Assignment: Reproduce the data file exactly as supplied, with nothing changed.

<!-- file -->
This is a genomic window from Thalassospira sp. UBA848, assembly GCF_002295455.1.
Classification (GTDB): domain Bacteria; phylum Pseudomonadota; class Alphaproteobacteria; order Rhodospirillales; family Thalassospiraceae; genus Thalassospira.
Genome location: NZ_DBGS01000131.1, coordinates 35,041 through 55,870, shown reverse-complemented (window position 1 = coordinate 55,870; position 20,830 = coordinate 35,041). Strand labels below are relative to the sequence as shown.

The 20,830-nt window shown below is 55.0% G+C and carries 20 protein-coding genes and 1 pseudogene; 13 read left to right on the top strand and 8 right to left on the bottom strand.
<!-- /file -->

This is a genomic window from Thalassospira sp. UBA848, assembly GCF_002295455.1.
Classification (GTDB): domain Bacteria; phylum Pseudomonadota; class Alphaproteobacteria; order Rhodospirillales; family Thalassospiraceae; genus Thalassospira.
Genome location: NZ_DBGS01000131.1, coordinates 35,041 through 55,870, shown reverse-complemented (window position 1 = coordinate 55,870; position 20,830 = coordinate 35,041). Strand labels below are relative to the sequence as shown.

The 20,830-nt window shown below is 55.0% G+C and carries 20 protein-coding genes and 1 pseudogene; 13 read left to right on the top strand and 8 right to left on the bottom strand.